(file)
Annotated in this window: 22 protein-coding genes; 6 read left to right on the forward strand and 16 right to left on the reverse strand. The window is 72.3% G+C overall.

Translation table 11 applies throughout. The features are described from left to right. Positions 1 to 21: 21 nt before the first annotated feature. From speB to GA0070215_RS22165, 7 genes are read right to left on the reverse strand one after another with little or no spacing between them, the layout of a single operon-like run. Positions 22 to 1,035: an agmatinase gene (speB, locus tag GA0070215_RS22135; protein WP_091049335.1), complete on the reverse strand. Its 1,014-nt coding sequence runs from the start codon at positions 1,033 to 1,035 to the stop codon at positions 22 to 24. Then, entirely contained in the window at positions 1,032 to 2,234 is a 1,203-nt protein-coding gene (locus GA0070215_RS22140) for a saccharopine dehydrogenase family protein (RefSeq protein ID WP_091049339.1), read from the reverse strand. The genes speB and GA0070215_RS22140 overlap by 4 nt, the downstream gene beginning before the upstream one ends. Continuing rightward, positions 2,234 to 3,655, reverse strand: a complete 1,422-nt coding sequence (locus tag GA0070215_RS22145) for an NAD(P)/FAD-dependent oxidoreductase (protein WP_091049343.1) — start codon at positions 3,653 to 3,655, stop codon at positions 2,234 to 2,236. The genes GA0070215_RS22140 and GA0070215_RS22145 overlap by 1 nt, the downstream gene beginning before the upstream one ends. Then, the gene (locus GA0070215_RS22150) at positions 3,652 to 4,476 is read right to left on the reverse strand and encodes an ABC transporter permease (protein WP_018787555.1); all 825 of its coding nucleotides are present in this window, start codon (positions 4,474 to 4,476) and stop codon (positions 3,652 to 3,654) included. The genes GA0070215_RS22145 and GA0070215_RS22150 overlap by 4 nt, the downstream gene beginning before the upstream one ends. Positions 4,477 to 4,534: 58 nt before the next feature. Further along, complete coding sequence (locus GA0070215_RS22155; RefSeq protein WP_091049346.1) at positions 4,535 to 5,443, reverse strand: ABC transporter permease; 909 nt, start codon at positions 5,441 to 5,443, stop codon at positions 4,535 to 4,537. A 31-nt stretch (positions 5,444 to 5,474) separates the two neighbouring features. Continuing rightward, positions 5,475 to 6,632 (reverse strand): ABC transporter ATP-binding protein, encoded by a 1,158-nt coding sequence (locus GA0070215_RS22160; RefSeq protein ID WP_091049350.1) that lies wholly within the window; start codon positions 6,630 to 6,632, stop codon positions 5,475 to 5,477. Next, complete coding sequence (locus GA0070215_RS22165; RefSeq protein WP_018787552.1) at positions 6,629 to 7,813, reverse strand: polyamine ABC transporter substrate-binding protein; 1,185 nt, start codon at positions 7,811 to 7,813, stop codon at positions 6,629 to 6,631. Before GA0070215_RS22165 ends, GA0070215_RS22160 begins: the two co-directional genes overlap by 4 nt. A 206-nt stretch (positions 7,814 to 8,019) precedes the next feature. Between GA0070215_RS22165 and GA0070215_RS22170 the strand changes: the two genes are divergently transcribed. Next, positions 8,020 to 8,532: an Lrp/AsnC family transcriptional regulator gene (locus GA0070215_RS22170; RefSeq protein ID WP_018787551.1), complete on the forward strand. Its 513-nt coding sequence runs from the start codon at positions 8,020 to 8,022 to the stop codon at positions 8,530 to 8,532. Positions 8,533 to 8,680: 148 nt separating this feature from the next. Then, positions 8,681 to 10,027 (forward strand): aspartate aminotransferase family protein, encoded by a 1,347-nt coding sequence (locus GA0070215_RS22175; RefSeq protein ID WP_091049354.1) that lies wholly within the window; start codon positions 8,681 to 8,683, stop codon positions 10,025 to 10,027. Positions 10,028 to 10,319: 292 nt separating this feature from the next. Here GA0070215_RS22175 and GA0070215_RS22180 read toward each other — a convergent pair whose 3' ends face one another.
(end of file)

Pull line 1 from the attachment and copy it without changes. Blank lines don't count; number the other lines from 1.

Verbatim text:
Annotated in this window: 22 protein-coding genes; 6 read left to right on the forward strand and 16 right to left on the reverse strand. The window is 72.3% G+C overall.